How did spongebob squarepants hack my radio?
July 16, 2014 10:49 PM   Subscribe

As I was driving home the other day, listening to you do, my radio fuzzed out and an episode of Spongebob Squarepants took over. It played for about 2 blocks as I kept pace with the traffic nearby, then faded back to All Things Considered when I turned. Our NPR station is at 88.3 on the dial, and I can only assume that a nearby car had a kid watching Spongebob in it, but how did the not-so-soothing tones of Patrick and Squidwart supplant Melissa, Robert and Audie?!
posted by nerdcore to Technology (7 answers total) 5 users marked this as a favorite
FM transmitters for interfacing devices to car stereos that don't have input jacks often use the low frequencies (or people tune them there out of habit even if their transmitter can do the full FM range). Someone near you was using one powerful enough to overcome the signal strength of the NPR station.
posted by Candleman at 10:55 PM on July 16, 2014 [2 favorites]

The Spongebob fans had something like this and its carrier signal was overwhelming that of your local NPR affiliate. If you need more detail than that you'll have to specify further what you mean.
posted by contraption at 12:02 AM on July 17, 2014 [1 favorite]

To go a little bit beyond that, and explain why you didn't get a mix of both: FM receivers exhibit a phenomenon called 'capture effect', where a slightly stronger signal (above a certain threshold) will completely block out a weaker signal and render it inaudible.

(If, on the other hand, the signals are very similar in strength, the receiver will tend to jump quickly between one and the other - so-called "picket fencing".)
posted by Pinback at 1:18 AM on July 17, 2014 [2 favorites]

Back in 2006 NPR actually threatened XM Radio with a lawsuit because the FM transmitters they bundled with their radios were too strong and overpowering the lower FM frequencies where most of their stations were parked.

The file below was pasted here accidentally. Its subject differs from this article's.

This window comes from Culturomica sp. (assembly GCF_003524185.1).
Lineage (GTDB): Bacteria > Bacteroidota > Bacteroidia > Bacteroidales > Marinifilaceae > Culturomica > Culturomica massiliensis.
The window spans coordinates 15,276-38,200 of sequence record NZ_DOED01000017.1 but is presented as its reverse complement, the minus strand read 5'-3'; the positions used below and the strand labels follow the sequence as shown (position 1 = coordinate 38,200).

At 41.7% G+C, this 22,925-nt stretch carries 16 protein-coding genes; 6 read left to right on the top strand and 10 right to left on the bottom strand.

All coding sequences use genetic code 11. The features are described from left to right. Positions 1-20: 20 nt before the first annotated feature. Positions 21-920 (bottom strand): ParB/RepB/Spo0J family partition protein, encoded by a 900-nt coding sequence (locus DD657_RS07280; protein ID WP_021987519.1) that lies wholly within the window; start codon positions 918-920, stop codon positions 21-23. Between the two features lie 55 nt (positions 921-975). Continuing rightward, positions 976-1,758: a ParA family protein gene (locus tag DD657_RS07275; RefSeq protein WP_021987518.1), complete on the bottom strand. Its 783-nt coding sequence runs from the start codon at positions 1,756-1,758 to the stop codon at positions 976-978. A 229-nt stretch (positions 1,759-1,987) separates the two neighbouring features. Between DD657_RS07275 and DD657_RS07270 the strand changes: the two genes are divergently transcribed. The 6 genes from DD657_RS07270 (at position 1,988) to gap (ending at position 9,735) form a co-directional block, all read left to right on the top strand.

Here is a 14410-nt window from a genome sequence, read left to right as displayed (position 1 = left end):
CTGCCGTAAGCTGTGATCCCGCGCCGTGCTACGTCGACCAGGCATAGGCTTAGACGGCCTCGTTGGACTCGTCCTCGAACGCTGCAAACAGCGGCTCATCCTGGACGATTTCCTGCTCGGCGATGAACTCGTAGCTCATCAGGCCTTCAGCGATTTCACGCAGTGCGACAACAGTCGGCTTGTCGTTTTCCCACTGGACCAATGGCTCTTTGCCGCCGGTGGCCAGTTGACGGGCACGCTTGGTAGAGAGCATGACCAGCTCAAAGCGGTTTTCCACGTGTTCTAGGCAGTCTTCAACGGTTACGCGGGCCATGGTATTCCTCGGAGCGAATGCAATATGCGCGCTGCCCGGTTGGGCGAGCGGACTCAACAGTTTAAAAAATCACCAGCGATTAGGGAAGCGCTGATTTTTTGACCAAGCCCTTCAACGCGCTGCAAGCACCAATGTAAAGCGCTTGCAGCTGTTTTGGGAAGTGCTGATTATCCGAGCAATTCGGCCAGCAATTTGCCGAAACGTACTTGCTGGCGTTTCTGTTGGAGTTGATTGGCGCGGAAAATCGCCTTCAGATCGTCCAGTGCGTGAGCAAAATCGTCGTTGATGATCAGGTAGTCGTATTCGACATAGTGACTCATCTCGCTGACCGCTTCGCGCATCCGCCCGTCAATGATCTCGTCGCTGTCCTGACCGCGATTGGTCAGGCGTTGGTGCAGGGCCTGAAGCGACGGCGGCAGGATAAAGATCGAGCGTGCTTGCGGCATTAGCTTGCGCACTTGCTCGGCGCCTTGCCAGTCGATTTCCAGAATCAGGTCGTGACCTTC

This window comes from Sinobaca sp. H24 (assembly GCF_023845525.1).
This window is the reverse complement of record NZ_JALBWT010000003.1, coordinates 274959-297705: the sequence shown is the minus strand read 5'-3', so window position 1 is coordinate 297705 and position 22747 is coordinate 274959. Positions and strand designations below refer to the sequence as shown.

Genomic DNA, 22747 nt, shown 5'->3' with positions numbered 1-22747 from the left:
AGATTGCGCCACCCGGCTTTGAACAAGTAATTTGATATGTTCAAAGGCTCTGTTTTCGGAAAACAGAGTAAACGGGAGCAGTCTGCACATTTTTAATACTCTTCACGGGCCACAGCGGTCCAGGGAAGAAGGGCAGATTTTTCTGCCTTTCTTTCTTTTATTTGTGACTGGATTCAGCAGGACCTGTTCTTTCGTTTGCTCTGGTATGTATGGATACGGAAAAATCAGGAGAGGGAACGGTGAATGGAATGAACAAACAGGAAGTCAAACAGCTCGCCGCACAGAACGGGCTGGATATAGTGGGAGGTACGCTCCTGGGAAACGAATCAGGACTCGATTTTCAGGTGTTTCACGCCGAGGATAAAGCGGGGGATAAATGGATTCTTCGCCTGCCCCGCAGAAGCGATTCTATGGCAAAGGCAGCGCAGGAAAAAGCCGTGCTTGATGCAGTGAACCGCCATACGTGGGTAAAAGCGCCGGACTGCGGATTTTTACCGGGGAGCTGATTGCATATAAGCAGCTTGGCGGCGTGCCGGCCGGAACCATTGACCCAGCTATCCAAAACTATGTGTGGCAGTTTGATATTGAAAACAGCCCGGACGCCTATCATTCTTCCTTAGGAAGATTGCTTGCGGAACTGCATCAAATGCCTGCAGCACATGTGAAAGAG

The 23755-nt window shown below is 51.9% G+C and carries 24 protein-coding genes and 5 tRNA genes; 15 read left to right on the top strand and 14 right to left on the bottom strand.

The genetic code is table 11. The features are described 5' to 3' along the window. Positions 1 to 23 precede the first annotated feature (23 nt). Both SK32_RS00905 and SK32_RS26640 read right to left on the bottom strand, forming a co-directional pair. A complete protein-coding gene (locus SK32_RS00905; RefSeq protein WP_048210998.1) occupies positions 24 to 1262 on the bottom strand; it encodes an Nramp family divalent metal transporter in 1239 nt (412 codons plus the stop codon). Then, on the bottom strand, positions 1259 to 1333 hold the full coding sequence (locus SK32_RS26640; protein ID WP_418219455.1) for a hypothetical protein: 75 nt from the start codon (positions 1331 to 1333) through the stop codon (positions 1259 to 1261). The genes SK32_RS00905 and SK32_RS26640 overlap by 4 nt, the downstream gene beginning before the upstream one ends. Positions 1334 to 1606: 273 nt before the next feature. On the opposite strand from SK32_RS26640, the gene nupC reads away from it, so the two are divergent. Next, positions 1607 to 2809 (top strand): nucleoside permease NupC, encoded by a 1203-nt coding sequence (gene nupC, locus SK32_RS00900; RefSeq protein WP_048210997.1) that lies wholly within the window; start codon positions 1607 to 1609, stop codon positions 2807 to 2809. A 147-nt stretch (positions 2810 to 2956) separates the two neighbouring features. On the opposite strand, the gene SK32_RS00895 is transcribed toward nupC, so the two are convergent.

Knowing people on the inside, the problem wasn't exactly the strength of the transmitter but the fact that the modulator was putting the signal on the wrong wire on the car's power bus, which turned the car's external antenna into a small FM station. My bet is that the minivan's modulator has a similar cheap miswired device.
posted by JoeZydeco at 1:56 AM on July 17, 2014 [4 favorites]

Actually my memory is a little clearer now...most FM modulators send the signal to the ground plane of the car, which is the negative side of the power supply. The entire power/signal cable is shielded by a metal sheath which is supposed to keep the FM from leaking out. The suspect modulators put the signal on this shield instead of the ground wire, turning the entire cable into an emitter. This was how they were leaking signal and stomping on the reception of others...
posted by JoeZydeco at 2:38 PM on July 17, 2014

This is a phenomenon called Sporadic E propagation. It peaks in the summer and has a smaller peak in the winter. Many times FM stations from across the country can overpower your local station. A good explanation on Wikipedia.
posted by Grumpy old geek at 5:58 PM on July 17, 2014

Unless there was an FM transmitter on 88.3MHz about 500~2000km away that just happened to be transmitting Spongebob at stupendously-high* power levels, it probably wasn't sporadic E.

Tropo / atmospheric ducting maybe, but not sporadic E…

(* As in "fuck you, FCC!" levels of power, to overcome the path losses and still be ~6dB or more stronger than the local transmitter in order to capture the receiver & overcome picket-fencing.)
posted by Pinback at 2:31 AM on July 18, 2014

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